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Special Issue "Impacts of Climate Change—Selected Papers from FowiTa German Forest Sciences Conference (Sessions 1–5)"

A special issue of Forests (ISSN 1999-4907). This special issue belongs to the section "Forest Ecology and Management".

Deadline for manuscript submissions: closed (10 July 2017)

Special Issue Editor

Guest Editor
Prof. Dr. Marc Hanewinkel

Institute of Forestry Economics, University of Freiburg, Tennenbacherstr. 4, 79106 Freiburg, Germany
Website | E-Mail
Interests: economic impacts of climate change on forests, Risk management, Multifunctional forest management, Close-to-nature forest management, Decision making under risk and uncertainty

Special Issue Information

Dear Colleagues,

Climate change is still a major issue for forestry and forest sciences and has impacts on forests in a multitude of ways. The Special Issue covers all aspects of climate change on forests spanning topics from the natural sciences to social sciences and economics. It especially welcomes papers covering the following aspects:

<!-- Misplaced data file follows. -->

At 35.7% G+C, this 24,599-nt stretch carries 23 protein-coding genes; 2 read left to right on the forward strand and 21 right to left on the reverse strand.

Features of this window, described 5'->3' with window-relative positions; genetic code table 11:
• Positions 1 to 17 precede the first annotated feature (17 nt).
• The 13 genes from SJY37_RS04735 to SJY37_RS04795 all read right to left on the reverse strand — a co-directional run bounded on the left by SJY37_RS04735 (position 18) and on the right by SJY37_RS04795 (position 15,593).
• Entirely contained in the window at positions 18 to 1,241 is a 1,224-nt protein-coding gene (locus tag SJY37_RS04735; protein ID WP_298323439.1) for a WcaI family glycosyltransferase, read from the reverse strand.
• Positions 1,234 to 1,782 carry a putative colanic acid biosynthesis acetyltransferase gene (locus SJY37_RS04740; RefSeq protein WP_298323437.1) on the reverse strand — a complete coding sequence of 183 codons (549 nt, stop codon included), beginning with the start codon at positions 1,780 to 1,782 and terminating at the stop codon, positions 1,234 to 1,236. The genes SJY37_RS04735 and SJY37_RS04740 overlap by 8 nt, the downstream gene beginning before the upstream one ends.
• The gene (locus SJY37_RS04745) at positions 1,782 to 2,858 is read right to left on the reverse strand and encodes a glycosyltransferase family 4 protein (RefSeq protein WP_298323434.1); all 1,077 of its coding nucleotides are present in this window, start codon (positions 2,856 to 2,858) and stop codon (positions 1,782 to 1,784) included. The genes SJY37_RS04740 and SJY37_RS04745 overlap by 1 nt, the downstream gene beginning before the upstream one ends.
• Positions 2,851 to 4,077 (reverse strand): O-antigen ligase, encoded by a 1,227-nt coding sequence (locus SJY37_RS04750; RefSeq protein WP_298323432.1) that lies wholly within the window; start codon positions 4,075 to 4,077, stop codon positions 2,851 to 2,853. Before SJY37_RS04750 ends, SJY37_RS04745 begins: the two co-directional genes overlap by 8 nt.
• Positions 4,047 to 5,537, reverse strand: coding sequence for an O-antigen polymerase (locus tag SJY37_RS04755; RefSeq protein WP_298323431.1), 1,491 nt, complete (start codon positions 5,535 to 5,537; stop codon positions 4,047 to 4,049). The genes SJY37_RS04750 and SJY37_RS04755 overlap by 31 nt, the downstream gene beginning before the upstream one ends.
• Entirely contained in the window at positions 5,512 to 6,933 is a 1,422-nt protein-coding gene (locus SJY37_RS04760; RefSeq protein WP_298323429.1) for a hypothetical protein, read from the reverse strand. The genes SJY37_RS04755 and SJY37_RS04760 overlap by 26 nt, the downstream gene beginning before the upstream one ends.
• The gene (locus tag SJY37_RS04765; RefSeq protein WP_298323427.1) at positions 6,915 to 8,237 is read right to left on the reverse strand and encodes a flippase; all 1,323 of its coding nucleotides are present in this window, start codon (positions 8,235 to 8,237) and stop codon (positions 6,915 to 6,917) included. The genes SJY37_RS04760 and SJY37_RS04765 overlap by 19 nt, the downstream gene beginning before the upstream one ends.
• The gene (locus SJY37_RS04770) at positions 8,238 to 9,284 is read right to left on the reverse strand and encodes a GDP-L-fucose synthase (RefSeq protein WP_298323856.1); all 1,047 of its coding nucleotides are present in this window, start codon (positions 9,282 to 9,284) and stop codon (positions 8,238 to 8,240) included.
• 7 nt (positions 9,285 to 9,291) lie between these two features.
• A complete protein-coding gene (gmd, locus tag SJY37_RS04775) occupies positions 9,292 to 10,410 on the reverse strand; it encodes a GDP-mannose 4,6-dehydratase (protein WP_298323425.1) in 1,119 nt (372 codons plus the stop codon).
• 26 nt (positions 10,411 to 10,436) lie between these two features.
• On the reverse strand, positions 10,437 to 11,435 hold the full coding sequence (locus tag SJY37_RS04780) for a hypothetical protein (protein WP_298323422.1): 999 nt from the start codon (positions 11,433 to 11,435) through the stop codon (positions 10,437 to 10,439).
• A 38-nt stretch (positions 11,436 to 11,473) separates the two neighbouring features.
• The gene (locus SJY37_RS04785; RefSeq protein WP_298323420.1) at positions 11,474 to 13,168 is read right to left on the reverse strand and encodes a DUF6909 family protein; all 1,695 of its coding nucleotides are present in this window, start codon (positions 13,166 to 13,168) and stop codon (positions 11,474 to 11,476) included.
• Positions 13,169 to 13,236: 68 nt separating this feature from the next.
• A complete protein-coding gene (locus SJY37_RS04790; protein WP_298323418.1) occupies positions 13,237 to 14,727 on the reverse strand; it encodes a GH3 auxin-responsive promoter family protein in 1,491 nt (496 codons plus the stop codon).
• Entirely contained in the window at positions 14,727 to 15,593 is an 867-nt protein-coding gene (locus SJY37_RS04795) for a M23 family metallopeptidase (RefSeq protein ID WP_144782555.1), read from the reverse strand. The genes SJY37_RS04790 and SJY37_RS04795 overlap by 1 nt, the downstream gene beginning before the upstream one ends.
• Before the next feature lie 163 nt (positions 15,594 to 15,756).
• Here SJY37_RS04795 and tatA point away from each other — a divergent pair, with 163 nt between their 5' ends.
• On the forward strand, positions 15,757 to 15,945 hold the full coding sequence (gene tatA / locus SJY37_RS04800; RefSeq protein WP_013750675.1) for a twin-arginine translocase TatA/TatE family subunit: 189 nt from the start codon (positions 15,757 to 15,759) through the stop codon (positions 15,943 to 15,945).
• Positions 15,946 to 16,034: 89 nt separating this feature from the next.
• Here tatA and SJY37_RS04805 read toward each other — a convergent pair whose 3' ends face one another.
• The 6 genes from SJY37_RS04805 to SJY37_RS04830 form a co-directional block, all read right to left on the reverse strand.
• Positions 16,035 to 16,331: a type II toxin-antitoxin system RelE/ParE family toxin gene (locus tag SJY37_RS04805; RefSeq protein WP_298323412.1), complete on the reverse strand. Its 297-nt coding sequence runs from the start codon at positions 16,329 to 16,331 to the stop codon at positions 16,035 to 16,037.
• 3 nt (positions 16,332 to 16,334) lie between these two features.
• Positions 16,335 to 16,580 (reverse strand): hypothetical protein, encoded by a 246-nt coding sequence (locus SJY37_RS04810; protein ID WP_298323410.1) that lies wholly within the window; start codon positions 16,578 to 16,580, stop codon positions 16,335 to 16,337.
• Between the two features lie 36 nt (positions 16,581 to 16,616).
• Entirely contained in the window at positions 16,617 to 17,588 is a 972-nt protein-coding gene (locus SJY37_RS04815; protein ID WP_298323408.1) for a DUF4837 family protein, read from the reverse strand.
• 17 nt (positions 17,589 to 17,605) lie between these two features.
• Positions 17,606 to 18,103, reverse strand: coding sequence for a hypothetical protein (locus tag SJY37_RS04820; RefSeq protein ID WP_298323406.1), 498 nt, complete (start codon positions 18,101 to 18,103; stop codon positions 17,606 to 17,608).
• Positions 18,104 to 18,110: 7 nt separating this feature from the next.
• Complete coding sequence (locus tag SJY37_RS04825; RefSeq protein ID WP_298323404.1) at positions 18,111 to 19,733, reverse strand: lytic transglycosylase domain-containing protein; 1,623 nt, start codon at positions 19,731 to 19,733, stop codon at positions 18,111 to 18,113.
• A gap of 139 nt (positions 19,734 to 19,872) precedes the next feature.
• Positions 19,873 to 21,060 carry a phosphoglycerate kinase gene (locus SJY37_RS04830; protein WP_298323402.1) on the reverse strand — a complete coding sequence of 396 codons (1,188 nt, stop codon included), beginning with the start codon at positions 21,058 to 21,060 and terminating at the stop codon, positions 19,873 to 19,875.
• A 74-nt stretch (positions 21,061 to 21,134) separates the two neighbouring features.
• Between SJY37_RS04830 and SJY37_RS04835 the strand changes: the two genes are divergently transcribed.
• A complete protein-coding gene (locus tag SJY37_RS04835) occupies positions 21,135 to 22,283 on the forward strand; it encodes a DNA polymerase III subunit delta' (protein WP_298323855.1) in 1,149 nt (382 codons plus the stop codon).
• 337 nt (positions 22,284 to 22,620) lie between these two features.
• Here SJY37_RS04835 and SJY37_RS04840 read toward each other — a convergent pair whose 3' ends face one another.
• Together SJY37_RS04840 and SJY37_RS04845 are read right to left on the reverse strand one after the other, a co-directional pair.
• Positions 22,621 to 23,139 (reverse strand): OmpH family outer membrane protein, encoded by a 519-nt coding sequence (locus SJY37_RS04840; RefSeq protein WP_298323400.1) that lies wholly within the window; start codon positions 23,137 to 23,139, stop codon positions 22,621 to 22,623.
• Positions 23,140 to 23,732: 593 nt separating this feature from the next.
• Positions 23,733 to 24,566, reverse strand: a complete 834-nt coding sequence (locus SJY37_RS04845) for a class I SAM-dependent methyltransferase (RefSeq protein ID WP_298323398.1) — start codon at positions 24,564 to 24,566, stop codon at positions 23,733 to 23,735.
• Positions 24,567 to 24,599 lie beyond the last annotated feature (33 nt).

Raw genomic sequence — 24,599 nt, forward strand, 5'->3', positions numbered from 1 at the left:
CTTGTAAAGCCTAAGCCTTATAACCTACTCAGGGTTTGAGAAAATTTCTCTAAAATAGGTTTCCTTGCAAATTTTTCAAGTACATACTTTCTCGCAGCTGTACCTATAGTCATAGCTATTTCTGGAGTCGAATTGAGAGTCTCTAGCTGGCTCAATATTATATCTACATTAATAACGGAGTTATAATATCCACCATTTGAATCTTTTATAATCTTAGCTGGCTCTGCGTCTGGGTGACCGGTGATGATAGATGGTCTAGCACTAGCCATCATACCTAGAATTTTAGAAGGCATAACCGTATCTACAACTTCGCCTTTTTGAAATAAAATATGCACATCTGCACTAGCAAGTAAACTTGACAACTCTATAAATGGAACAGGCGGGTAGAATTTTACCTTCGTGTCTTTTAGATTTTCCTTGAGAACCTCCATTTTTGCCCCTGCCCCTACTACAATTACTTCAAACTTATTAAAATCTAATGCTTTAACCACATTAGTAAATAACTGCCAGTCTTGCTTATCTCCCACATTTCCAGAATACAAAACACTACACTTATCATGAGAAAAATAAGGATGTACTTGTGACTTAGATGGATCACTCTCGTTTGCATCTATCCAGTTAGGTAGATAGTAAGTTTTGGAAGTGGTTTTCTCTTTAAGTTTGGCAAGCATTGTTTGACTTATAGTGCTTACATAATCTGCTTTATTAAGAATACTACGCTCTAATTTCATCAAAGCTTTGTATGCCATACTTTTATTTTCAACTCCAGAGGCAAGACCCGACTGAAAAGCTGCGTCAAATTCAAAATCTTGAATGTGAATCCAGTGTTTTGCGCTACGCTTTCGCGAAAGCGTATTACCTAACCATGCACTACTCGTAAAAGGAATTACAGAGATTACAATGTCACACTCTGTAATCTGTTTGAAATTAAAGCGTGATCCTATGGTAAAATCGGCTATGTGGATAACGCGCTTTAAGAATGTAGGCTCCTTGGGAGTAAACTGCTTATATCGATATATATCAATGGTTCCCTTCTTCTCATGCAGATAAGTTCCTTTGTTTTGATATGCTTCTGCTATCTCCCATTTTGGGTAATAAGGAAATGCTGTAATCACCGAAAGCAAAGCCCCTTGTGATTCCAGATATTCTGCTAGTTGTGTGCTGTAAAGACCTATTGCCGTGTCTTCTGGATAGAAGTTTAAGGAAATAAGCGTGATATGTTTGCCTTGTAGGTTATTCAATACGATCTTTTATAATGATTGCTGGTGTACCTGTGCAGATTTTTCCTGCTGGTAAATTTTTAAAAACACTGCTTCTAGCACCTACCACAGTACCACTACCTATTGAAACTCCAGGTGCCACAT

Impacts of climate change on the species distribution of forest ecosystems;

Impacts of climate change on abiotic and biotic hazards in forests;

Economic impacts of climate change on forests;

Risk management in forestry under climate change;

Adaptation strategies to climate change for forest management;

Mitigation vs. adaptation;

Modelling of forest ecosystems under different climate change scenarios.

Prof. Dr. Marc Hanewinkel
Guest Editor

Manuscript Submission Information

Manuscripts should be submitted online at www.mdpi.com by registering and logging in to this website. Once you are registered, click here to go to the submission form. Manuscripts can be submitted until the deadline. All papers will be peer-reviewed. Accepted papers will be published continuously in the journal (as soon as accepted) and will be listed together on the special issue website. Research articles, review articles as well as short communications are invited. For planned papers, a title and short abstract (about 100 words) can be sent to the Editorial Office for announcement on this website.